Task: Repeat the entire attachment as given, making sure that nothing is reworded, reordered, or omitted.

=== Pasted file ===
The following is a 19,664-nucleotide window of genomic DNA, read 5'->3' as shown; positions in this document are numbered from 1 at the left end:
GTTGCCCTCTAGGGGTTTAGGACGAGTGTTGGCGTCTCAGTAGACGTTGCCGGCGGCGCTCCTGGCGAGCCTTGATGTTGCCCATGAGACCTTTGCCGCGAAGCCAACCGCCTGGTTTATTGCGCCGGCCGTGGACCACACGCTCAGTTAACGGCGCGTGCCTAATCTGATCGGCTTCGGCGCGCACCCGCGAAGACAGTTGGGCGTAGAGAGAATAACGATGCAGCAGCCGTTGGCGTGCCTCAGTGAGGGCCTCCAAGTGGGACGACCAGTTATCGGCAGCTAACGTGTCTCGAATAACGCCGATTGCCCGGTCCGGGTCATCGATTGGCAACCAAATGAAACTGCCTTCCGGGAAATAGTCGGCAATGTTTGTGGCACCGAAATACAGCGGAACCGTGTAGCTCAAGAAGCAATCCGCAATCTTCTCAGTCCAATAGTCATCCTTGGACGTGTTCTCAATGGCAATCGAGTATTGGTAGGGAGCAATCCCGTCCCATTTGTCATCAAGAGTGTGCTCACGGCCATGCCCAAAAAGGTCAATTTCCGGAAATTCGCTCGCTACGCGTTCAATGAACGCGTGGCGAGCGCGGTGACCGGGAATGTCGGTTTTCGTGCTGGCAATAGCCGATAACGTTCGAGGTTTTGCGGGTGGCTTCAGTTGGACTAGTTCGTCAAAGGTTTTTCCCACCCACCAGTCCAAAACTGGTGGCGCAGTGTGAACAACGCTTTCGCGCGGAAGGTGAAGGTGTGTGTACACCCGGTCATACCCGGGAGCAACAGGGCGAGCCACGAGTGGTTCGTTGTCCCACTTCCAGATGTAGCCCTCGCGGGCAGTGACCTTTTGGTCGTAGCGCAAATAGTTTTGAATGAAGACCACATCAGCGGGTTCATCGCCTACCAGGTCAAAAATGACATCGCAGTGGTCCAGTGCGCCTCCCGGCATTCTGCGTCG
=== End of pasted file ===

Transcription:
The following is a 19,664-nucleotide window of genomic DNA, read 5'->3' as shown; positions in this document are numbered from 1 at the left end:
GTTGCCCTCTAGGGGTTTAGGACGAGTGTTGGCGTCTCAGTAGACGTTGCCGGCGGCGCTCCTGGCGAGCCTTGATGTTGCCCATGAGACCTTTGCCGCGAAGCCAACCGCCTGGTTTATTGCGCCGGCCGTGGACCACACGCTCAGTTAACGGCGCGTGCCTAATCTGATCGGCTTCGGCGCGCACCCGCGAAGACAGTTGGGCGTAGAGAGAATAACGATGCAGCAGCCGTTGGCGTGCCTCAGTGAGGGCCTCCAAGTGGGACGACCAGTTATCGGCAGCTAACGTGTCTCGAATAACGCCGATTGCCCGGTCCGGGTCATCGATTGGCAACCAAATGAAACTGCCTTCCGGGAAATAGTCGGCAATGTTTGTGGCACCGAAATACAGCGGAACCGTGTAGCTCAAGAAGCAATCCGCAATCTTCTCAGTCCAATAGTCATCCTTGGACGTGTTCTCAATGGCAATCGAGTATTGGTAGGGAGCAATCCCGTCCCATTTGTCATCAAGAGTGTGCTCACGGCCATGCCCAAAAAGGTCAATTTCCGGAAATTCGCTCGCTACGCGTTCAATGAACGCGTGGCGAGCGCGGTGACCGGGAATGTCGGTTTTCGTGCTGGCAATAGCCGATAACGTTCGAGGTTTTGCGGGTGGCTTCAGTTGGACTAGTTCGTCAAAGGTTTTTCCCACCCACCAGTCCAAAACTGGTGGCGCAGTGTGAACAACGCTTTCGCGCGGAAGGTGAAGGTGTGTGTACACCCGGTCATACCCGGGAGCAACAGGGCGAGCCACGAGTGGTTCGTTGTCCCACTTCCAGATGTAGCCCTCGCGGGCAGTGACCTTTTGGTCGTAGCGCAAATAGTTTTGAATGAAGACCACATCAGCGGGTTCATCGCCTACCAGGTCAAAAATGACATCGCAGTGGTCCAGTGCGCCTCCCGGCATTCTGCGTCG